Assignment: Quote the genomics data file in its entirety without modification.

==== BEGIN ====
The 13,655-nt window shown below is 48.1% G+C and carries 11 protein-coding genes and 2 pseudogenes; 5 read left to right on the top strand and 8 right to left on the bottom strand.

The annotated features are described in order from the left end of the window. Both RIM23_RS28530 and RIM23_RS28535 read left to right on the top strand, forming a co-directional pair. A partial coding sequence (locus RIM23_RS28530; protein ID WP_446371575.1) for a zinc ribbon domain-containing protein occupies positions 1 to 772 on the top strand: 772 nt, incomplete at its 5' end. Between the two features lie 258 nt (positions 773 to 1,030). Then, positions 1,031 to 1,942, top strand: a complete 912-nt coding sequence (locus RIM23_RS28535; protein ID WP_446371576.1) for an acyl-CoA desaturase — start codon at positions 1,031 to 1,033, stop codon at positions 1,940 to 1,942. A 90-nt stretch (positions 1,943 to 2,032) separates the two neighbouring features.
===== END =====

The 13,655-nt window shown below is 48.1% G+C and carries 11 protein-coding genes and 2 pseudogenes; 5 read left to right on the top strand and 8 right to left on the bottom strand.

The annotated features are described in order from the left end of the window. Both RIM23_RS28530 and RIM23_RS28535 read left to right on the top strand, forming a co-directional pair. A partial coding sequence (locus RIM23_RS28530; protein ID WP_446371575.1) for a zinc ribbon domain-containing protein occupies positions 1 to 772 on the top strand: 772 nt, incomplete at its 5' end. Between the two features lie 258 nt (positions 773 to 1,030). Then, positions 1,031 to 1,942, top strand: a complete 912-nt coding sequence (locus RIM23_RS28535; protein ID WP_446371576.1) for an acyl-CoA desaturase — start codon at positions 1,031 to 1,033, stop codon at positions 1,940 to 1,942. A 90-nt stretch (positions 1,943 to 2,032) separates the two neighbouring features.